An interesting analogy was drawn here between the UK’s approach to infrastructure projects and the National Youth Orchestra. “All the talent is there, but to become as good as the London Philharmonic Orchestra, the players need to practice together. That is the secret of good timing and dynamism.”


    An emerging asset class 

    Despite the obvious challenges facing UK infrastructure, the good news is that there are evolving pools of capital to help finance and drive projects. In fact, infrastructure is emerging as a new asset class for investors such as pension funds, private wealth management groups, sovereign wealth funds, insurance companies and asset managers. “Make no mistake though – similar projects are happening on a global scale too,” warned one speaker. “So the key question is not whether financing is available for infrastructure investment, but how to keep the focus on the UK.”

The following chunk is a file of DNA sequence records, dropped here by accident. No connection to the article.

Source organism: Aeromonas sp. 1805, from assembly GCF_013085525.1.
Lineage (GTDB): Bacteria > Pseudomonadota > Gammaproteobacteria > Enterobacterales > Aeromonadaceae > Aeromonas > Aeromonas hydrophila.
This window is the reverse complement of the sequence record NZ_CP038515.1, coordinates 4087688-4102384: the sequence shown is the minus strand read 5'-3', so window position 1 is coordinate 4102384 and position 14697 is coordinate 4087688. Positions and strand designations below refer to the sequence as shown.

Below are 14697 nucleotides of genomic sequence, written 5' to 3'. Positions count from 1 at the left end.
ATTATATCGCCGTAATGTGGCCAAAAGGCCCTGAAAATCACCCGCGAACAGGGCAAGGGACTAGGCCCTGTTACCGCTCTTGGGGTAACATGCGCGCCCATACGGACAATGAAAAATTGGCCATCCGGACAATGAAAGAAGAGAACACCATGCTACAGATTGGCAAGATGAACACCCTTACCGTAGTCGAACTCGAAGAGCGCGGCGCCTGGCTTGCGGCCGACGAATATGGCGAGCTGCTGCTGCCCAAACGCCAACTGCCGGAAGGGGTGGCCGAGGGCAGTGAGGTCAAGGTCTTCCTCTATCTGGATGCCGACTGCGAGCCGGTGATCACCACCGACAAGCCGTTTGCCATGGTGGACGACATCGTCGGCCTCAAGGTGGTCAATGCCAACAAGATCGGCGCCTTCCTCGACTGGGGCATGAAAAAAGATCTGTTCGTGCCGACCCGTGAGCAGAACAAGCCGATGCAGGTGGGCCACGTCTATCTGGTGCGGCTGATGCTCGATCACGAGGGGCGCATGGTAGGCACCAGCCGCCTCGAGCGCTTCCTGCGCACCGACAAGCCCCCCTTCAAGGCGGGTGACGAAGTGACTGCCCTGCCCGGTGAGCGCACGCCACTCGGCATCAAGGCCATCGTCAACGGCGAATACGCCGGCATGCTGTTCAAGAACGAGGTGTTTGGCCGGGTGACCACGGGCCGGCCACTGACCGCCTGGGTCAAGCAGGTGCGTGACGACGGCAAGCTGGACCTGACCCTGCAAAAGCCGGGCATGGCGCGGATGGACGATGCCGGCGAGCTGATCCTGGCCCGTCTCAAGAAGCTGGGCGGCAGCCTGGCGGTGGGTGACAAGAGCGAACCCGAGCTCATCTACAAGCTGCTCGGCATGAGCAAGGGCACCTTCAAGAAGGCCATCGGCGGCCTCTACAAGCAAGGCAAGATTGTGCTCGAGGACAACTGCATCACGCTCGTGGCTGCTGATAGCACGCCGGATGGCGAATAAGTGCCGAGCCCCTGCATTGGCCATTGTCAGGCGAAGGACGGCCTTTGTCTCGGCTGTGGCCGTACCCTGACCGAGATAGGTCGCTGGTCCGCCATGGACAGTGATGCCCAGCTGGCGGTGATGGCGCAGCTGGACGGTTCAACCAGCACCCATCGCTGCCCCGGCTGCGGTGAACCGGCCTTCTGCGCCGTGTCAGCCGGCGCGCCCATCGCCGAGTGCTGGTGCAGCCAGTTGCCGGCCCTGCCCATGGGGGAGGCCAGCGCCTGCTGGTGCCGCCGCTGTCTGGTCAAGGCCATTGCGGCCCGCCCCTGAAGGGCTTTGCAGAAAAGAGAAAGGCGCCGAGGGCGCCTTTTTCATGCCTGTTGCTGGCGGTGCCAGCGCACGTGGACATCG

“But there is also a risk in the tendency to compare the UK too heavily to other markets,” countered another expert. “We have different challenges. The UK is an old, well-established country. It is a crowded island. Other countries do not have this to contend with. Yes, there are improvements that need to be made, but we should be more confident in our ability to succeed.” The fact that the coalition government is actively backing infrastructure investment was cited as another reason for optimism.


    Moving forward